There were systems and processes in place to protect people from the risk of harm. Staff were aware of different types of abuse, what constituted poor practice and action to take if abuse was suspected. People told us they felt safe living at and receiving from the service.

Accidents and incidents had been appropriately recorded and monitored and risk assessments were in place for people who used the service and staff so that they remained as safe as possible.

Appropriate checks of the building and maintenance systems were undertaken to ensure health and safety standards were maintained. We also witnessed staff using appropriate personal protective equipment and cleaning schedules were in place so that risks relating to infection control were well managed.

There were sufficient staff on duty to meet the needs of the people and the staff team were trained and supported to manage any behaviour that may challenge. Medicines were stored and administered in a safe manner.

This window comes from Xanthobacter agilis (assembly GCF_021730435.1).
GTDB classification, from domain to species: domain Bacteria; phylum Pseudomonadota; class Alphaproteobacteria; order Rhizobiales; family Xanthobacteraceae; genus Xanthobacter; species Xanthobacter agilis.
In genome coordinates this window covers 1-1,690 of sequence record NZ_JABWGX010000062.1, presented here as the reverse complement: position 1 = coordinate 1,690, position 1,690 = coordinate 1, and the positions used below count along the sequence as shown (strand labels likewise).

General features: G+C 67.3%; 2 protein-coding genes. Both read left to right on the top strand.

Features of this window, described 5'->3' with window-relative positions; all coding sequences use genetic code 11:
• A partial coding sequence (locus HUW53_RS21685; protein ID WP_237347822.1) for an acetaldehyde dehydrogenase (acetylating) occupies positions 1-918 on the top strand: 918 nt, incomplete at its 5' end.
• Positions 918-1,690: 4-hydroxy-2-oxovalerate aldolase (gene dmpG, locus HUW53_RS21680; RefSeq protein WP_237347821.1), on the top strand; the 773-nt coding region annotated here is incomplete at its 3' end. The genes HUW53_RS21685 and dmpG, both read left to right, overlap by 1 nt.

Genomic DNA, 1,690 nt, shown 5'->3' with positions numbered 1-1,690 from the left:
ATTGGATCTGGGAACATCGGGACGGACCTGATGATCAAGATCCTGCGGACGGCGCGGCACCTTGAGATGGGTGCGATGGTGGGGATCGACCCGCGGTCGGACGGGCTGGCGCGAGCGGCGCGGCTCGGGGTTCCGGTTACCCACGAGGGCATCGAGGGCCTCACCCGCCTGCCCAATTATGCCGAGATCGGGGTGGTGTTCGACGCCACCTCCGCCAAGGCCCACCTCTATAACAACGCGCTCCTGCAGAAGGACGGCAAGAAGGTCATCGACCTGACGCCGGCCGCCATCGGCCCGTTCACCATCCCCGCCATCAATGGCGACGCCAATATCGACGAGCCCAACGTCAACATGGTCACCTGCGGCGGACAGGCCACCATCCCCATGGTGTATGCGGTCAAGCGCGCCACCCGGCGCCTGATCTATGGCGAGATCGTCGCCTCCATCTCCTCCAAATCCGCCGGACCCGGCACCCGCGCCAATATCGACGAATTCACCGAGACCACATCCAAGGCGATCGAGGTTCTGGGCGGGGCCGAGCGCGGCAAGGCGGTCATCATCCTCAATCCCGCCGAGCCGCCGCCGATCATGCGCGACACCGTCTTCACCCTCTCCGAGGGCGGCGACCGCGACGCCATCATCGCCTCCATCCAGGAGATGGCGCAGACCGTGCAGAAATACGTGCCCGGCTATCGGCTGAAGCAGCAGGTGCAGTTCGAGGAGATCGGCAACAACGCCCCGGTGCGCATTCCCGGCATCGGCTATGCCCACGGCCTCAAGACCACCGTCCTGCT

People were supported to have maximum choice and control of their lives and staff supported them in the least restrictive way possible; the policies and systems in the service supported this practice.

We saw that staff were recruited safely and were given appropriate training before they commenced employment. Staff had also received more specific training in managing the needs of people who used the service such as positive behaviour support (PBS) and diabetes.

There was a regular programme of staff supervision in place and records of these were detailed and showed the home worked with staff to identify their personal and professional development. However, some records in relation to staff induction and mandatory training were not instantly accessible as they were in different locations and although we saw staff were trained, records required collating to show they met the regulations.